20 Rules for Young Actors and Their Parents to Live By


As a weekly contributing expert to Backstage.com, I give advice to parents, children, teens and young adults from my many years in the business as an acting teacher, coach and talent manager. This month I decided to ask my clients, both young actors and their parents, what advice they have for working and aspiring actors and their parents on the set or on the road. Here’s what they had to say:

1. Be flexible, as a working actor’s schedule can be demanding.
2. The experience is the child’s, not the parent’s.
3. Have an open mind about schooling; don’t expect the experience to be the same. It may actually prove to be more rewarding.
4. If you are on the road touring, sign up for airline and hotel reward points.
5. Keep open communication with company management and the education provider.
6. Take advantage of all the wonderful sites and experiences in each city you travel to.
7. Respect the adult actors’ time and privacy.
8. Be professional; remember, it’s a business.
9. Learn from all of the professionals you are working with.
10. Get your rest and drink plenty of water.
11. Be respectful to everyone from the production assistant to the director.
12. Do what you are asked to do to make the child wrangler’s job easy.
13. Always have your child’s social security card and work permit as well as any other required documentation.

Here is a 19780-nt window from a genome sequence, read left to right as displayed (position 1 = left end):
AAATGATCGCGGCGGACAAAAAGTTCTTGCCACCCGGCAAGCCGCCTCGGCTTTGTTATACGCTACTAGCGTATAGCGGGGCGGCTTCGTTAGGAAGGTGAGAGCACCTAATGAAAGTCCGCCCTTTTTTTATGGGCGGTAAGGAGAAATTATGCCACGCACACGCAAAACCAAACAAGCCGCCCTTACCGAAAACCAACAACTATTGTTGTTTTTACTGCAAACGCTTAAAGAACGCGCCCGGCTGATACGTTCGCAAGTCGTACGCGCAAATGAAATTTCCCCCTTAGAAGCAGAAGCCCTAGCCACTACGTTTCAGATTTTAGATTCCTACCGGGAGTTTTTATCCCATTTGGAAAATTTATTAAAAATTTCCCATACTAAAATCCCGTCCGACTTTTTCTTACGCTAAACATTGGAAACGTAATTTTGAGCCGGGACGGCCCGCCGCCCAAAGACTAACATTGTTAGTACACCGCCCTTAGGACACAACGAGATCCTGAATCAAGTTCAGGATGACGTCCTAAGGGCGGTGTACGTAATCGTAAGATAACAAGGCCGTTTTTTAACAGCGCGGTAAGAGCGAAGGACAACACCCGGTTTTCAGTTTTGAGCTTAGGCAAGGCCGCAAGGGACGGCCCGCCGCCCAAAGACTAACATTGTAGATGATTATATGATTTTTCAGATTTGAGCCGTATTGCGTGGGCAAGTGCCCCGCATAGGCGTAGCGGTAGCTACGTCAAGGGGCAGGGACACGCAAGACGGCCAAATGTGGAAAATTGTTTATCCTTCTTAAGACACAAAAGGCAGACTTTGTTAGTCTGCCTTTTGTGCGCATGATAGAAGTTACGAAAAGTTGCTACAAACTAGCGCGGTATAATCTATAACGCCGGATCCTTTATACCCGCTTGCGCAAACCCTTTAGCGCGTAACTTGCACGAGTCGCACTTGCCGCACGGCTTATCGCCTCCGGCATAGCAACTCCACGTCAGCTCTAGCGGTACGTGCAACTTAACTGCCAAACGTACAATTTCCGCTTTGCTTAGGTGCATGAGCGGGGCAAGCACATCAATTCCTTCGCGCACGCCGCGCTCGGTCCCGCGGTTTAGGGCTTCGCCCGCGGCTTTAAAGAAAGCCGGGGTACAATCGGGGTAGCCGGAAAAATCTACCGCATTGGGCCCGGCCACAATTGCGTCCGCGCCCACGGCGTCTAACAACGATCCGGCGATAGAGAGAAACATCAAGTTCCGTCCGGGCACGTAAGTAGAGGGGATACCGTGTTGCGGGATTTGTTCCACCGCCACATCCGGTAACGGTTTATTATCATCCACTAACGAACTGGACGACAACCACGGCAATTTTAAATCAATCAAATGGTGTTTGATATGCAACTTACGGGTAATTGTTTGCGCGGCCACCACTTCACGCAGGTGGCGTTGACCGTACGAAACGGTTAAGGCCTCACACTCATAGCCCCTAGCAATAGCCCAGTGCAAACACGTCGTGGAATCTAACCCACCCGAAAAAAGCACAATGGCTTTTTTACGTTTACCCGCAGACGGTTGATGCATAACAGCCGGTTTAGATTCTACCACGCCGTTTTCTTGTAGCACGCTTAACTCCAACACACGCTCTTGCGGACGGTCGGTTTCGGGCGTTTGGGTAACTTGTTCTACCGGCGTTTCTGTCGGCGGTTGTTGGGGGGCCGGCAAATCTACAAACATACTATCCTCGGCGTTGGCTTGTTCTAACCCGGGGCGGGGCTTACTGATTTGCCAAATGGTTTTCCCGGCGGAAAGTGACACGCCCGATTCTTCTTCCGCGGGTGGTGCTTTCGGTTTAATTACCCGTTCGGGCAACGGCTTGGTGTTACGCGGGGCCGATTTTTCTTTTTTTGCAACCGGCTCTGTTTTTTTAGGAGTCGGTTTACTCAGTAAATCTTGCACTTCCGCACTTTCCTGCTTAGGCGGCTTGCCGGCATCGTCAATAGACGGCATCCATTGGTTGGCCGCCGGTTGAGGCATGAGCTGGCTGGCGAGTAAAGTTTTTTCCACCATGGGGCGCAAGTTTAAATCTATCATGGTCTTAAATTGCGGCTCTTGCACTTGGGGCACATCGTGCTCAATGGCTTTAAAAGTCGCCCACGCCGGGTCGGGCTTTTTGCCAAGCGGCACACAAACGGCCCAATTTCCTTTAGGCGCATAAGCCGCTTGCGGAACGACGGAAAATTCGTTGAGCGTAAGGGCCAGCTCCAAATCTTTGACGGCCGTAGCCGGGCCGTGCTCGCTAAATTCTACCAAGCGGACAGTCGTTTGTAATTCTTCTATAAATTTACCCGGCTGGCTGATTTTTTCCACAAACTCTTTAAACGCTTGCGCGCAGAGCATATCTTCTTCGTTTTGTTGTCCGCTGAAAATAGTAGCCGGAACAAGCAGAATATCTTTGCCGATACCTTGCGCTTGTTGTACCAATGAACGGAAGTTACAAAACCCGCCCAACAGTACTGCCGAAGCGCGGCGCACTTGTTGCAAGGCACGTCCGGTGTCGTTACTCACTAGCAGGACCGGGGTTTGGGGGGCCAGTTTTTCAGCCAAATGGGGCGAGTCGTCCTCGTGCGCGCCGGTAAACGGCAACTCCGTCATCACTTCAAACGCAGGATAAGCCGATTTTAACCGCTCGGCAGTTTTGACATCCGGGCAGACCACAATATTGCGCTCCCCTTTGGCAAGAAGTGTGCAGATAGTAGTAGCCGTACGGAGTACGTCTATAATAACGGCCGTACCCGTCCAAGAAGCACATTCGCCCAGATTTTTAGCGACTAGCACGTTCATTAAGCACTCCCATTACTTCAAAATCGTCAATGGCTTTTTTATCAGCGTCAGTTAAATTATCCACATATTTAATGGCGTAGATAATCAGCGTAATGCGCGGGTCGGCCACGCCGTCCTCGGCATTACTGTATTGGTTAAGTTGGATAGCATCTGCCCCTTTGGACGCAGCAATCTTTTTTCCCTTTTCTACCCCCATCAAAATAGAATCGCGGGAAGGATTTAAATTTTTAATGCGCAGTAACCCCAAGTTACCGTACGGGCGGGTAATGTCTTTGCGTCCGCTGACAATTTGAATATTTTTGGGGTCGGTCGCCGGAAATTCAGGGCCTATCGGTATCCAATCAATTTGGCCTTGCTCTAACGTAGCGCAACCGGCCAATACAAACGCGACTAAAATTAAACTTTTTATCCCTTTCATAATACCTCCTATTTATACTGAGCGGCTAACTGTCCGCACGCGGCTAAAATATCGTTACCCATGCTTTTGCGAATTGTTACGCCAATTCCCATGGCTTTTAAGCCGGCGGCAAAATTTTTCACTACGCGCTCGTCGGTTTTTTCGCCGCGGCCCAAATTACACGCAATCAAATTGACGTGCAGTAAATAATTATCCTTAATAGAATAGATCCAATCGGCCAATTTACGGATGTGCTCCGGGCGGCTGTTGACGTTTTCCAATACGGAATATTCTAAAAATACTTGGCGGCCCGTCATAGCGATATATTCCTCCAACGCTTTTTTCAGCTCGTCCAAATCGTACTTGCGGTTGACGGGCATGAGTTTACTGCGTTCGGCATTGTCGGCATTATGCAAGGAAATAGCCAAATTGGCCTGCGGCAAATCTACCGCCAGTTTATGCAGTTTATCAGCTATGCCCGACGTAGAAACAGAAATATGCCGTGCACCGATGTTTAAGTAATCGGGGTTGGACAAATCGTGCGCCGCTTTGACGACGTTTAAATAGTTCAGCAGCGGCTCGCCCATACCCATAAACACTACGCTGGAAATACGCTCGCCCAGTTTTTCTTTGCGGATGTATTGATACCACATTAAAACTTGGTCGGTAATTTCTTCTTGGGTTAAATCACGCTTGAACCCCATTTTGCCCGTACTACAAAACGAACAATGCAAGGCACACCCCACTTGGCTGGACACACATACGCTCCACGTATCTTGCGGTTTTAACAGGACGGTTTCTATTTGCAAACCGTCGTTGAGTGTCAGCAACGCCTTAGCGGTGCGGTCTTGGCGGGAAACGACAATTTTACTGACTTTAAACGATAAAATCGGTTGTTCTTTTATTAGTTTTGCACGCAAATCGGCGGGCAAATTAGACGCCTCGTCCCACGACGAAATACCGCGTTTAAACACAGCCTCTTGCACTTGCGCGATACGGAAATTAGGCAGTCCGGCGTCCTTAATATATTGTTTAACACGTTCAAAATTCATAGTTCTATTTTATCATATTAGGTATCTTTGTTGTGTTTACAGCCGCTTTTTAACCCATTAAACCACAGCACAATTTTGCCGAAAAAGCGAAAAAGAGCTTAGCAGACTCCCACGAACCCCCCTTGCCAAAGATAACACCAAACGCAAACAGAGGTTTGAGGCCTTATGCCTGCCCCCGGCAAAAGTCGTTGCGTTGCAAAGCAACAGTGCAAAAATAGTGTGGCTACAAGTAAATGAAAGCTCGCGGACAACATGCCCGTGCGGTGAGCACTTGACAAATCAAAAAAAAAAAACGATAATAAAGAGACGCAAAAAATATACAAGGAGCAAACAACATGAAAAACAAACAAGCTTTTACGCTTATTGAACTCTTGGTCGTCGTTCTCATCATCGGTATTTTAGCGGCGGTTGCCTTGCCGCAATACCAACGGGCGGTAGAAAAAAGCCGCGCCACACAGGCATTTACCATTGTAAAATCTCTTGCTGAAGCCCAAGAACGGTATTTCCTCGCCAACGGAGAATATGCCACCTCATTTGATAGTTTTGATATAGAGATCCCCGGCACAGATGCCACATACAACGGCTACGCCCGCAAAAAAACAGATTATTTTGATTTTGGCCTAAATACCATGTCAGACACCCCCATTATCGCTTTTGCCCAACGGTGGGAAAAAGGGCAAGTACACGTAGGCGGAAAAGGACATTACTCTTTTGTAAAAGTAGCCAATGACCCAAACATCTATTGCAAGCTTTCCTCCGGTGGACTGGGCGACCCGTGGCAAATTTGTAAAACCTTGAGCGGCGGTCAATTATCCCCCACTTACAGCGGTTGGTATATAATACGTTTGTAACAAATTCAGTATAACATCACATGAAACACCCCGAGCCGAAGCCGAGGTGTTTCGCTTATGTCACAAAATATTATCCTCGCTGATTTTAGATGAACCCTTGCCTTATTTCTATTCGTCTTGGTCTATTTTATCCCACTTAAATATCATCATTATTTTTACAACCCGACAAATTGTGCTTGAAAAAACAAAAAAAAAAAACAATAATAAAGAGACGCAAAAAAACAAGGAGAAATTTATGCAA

14. Parents- you are your child’s best advocate.
15. Use your down time to keep up with schoolwork.
16. Remember to say please and thank you.
17. Know the rules and regulations regarding the employment of minors. You are responsible for your child’s safety and welfare.
18. Try not to let your child’s performing successes define him.
19. Be grateful for the wonderful opportunity you have been given.
20. Laugh, laugh, laugh.

Thank you for these wonderful reminders. Respect, gratitude, humility, open mindedness, responsibility and fun are all wonderful tenets to live by. And if you don’t  remember to laugh while you work, you may want to question why you are doing this in the first place. If you are a parent of a working child actor or a young actor with experiences to share on the set or on the road, I’d love to hear from you. Just leave me  a comment below.